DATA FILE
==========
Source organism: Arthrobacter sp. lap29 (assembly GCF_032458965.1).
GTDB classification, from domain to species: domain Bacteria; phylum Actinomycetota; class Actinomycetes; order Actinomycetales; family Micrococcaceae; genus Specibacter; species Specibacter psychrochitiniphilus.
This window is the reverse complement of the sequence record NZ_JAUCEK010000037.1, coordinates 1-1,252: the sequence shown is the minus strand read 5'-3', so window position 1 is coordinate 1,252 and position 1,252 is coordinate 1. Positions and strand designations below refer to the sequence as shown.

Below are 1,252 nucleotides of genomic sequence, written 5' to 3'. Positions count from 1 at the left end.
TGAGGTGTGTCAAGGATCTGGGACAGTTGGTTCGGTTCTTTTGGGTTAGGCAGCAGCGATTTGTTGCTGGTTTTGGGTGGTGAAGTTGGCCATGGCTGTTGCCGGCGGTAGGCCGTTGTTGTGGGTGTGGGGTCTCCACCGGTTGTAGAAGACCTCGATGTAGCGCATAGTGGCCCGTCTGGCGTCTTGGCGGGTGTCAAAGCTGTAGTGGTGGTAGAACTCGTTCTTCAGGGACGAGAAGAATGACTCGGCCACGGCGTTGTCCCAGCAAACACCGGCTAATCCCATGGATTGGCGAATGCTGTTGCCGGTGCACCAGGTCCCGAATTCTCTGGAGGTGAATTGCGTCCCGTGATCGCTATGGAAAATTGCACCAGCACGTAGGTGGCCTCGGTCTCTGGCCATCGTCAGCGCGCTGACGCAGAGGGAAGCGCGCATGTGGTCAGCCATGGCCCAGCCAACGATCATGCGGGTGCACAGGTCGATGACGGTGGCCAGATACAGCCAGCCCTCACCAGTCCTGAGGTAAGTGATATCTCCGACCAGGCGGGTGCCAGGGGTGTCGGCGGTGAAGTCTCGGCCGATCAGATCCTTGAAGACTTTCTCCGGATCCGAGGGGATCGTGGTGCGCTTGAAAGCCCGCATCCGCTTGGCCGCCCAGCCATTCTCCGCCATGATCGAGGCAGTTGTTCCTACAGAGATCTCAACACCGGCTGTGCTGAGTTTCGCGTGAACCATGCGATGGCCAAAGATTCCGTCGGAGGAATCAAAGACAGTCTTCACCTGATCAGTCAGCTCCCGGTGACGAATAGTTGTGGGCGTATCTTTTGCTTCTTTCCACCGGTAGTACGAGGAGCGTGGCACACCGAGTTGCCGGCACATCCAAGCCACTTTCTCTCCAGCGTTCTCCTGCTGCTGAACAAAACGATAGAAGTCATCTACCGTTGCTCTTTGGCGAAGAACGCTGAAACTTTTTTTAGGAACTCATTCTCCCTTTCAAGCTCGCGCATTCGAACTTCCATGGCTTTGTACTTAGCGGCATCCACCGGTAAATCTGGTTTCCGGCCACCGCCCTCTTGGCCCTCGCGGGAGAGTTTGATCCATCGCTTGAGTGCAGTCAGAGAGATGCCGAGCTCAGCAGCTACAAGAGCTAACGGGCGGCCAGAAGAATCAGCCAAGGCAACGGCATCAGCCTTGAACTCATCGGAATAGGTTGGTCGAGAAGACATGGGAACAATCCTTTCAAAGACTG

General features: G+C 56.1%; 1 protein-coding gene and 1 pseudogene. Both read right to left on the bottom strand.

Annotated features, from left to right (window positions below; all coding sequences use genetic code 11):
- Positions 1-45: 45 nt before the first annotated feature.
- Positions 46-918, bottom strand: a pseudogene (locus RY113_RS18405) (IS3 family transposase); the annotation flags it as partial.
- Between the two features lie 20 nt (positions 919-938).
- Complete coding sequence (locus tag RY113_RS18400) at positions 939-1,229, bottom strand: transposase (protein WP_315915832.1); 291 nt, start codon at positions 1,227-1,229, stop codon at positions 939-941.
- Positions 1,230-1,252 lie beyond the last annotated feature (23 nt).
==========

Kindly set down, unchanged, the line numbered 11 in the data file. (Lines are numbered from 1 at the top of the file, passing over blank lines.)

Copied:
- Complete coding sequence (locus tag RY113_RS18400) at positions 939-1,229, bottom strand: transposase (protein WP_315915832.1); 291 nt, start codon at positions 1,227-1,229, stop codon at positions 939-941.